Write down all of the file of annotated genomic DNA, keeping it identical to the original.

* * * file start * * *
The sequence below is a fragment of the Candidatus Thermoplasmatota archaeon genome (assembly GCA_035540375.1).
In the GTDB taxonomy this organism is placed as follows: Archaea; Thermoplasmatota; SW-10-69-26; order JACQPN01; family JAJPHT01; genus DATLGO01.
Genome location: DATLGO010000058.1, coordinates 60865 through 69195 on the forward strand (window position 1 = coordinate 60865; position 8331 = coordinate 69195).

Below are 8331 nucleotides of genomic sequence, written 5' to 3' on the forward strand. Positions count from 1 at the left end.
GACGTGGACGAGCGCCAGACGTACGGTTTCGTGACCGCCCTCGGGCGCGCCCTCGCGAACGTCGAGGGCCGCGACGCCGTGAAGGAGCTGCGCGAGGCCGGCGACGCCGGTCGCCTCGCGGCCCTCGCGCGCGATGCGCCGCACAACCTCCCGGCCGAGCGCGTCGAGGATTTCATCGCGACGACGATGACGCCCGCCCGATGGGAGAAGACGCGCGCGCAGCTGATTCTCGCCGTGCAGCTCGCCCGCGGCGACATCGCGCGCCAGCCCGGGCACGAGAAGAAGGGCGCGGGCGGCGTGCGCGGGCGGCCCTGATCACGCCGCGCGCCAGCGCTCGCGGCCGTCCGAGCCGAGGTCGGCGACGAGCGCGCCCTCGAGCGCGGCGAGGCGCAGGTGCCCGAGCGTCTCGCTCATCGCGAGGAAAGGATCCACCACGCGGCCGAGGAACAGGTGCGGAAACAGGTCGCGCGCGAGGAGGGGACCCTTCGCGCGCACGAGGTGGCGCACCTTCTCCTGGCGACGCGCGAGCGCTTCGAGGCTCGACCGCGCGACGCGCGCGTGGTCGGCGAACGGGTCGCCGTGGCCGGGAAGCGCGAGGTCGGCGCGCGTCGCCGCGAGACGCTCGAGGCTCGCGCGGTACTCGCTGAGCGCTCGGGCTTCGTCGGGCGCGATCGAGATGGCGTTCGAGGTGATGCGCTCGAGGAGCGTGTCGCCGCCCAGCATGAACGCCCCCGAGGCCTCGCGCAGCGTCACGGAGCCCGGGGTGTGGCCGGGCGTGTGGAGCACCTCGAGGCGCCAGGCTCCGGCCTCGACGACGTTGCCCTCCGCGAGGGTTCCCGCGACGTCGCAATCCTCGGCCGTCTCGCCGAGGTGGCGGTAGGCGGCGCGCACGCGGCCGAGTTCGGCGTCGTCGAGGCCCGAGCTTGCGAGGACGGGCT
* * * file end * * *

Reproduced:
The sequence below is a fragment of the Candidatus Thermoplasmatota archaeon genome (assembly GCA_035540375.1).
In the GTDB taxonomy this organism is placed as follows: Archaea; Thermoplasmatota; SW-10-69-26; order JACQPN01; family JAJPHT01; genus DATLGO01.
Genome location: DATLGO010000058.1, coordinates 60865 through 69195 on the forward strand (window position 1 = coordinate 60865; position 8331 = coordinate 69195).

Below are 8331 nucleotides of genomic sequence, written 5' to 3' on the forward strand. Positions count from 1 at the left end.
GACGTGGACGAGCGCCAGACGTACGGTTTCGTGACCGCCCTCGGGCGCGCCCTCGCGAACGTCGAGGGCCGCGACGCCGTGAAGGAGCTGCGCGAGGCCGGCGACGCCGGTCGCCTCGCGGCCCTCGCGCGCGATGCGCCGCACAACCTCCCGGCCGAGCGCGTCGAGGATTTCATCGCGACGACGATGACGCCCGCCCGATGGGAGAAGACGCGCGCGCAGCTGATTCTCGCCGTGCAGCTCGCCCGCGGCGACATCGCGCGCCAGCCCGGGCACGAGAAGAAGGGCGCGGGCGGCGTGCGCGGGCGGCCCTGATCACGCCGCGCGCCAGCGCTCGCGGCCGTCCGAGCCGAGGTCGGCGACGAGCGCGCCCTCGAGCGCGGCGAGGCGCAGGTGCCCGAGCGTCTCGCTCATCGCGAGGAAAGGATCCACCACGCGGCCGAGGAACAGGTGCGGAAACAGGTCGCGCGCGAGGAGGGGACCCTTCGCGCGCACGAGGTGGCGCACCTTCTCCTGGCGACGCGCGAGCGCTTCGAGGCTCGACCGCGCGACGCGCGCGTGGTCGGCGAACGGGTCGCCGTGGCCGGGAAGCGCGAGGTCGGCGCGCGTCGCCGCGAGACGCTCGAGGCTCGCGCGGTACTCGCTGAGCGCTCGGGCTTCGTCGGGCGCGATCGAGATGGCGTTCGAGGTGATGCGCTCGAGGAGCGTGTCGCCGCCCAGCATGAACGCCCCCGAGGCCTCGCGCAGCGTCACGGAGCCCGGGGTGTGGCCGGGCGTGTGGAGCACCTCGAGGCGCCAGGCTCCGGCCTCGACGACGTTGCCCTCCGCGAGGGTTCCCGCGACGTCGCAATCCTCGGCCGTCTCGCCGAGGTGGCGGTAGGCGGCGCGCACGCGGCCGAGTTCGGCGTCGTCGAGGCCCGAGCTTGCGAGGACGGGCT